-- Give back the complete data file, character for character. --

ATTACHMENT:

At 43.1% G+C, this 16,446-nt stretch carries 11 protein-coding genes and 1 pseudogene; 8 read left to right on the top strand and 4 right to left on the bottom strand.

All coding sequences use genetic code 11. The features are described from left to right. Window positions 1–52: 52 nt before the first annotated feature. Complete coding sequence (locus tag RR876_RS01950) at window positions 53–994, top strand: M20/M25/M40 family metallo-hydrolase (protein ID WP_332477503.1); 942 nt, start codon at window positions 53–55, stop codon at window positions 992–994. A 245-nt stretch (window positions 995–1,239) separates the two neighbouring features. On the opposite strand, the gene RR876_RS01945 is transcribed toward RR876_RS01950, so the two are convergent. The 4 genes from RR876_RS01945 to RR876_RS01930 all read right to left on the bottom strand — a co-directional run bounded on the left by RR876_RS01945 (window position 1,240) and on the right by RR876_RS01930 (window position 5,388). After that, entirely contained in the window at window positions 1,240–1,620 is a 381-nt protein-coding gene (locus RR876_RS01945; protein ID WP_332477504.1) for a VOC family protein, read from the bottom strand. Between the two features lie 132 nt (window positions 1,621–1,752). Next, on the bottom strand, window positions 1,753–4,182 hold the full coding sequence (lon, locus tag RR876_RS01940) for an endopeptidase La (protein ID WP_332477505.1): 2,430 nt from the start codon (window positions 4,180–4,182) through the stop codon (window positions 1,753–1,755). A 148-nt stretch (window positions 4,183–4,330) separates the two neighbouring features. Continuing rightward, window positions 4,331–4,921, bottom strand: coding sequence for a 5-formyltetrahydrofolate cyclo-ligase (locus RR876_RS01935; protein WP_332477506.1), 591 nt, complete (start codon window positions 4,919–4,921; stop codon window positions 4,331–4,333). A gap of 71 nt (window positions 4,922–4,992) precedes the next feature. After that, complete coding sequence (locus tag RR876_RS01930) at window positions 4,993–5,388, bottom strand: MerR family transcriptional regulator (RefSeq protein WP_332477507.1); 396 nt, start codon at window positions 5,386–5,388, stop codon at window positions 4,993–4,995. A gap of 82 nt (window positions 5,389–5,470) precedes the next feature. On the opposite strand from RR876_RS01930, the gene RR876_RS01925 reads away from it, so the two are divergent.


At 43.1% G+C, this 16,446-nt stretch carries 11 protein-coding genes and 1 pseudogene; 8 read left to right on the top strand and 4 right to left on the bottom strand.

All coding sequences use genetic code 11. The features are described from left to right. Window positions 1–52: 52 nt before the first annotated feature. Complete coding sequence (locus tag RR876_RS01950) at window positions 53–994, top strand: M20/M25/M40 family metallo-hydrolase (protein ID WP_332477503.1); 942 nt, start codon at window positions 53–55, stop codon at window positions 992–994. A 245-nt stretch (window positions 995–1,239) separates the two neighbouring features. On the opposite strand, the gene RR876_RS01945 is transcribed toward RR876_RS01950, so the two are convergent. The 4 genes from RR876_RS01945 to RR876_RS01930 all read right to left on the bottom strand — a co-directional run bounded on the left by RR876_RS01945 (window position 1,240) and on the right by RR876_RS01930 (window position 5,388). After that, entirely contained in the window at window positions 1,240–1,620 is a 381-nt protein-coding gene (locus RR876_RS01945; protein ID WP_332477504.1) for a VOC family protein, read from the bottom strand. Between the two features lie 132 nt (window positions 1,621–1,752). Next, on the bottom strand, window positions 1,753–4,182 hold the full coding sequence (lon, locus tag RR876_RS01940) for an endopeptidase La (protein ID WP_332477505.1): 2,430 nt from the start codon (window positions 4,180–4,182) through the stop codon (window positions 1,753–1,755). A 148-nt stretch (window positions 4,183–4,330) separates the two neighbouring features. Continuing rightward, window positions 4,331–4,921, bottom strand: coding sequence for a 5-formyltetrahydrofolate cyclo-ligase (locus RR876_RS01935; protein WP_332477506.1), 591 nt, complete (start codon window positions 4,919–4,921; stop codon window positions 4,331–4,333). A gap of 71 nt (window positions 4,922–4,992) precedes the next feature. After that, complete coding sequence (locus tag RR876_RS01930) at window positions 4,993–5,388, bottom strand: MerR family transcriptional regulator (RefSeq protein WP_332477507.1); 396 nt, start codon at window positions 5,386–5,388, stop codon at window positions 4,993–4,995. A gap of 82 nt (window positions 5,389–5,470) precedes the next feature. On the opposite strand from RR876_RS01930, the gene RR876_RS01925 reads away from it, so the two are divergent.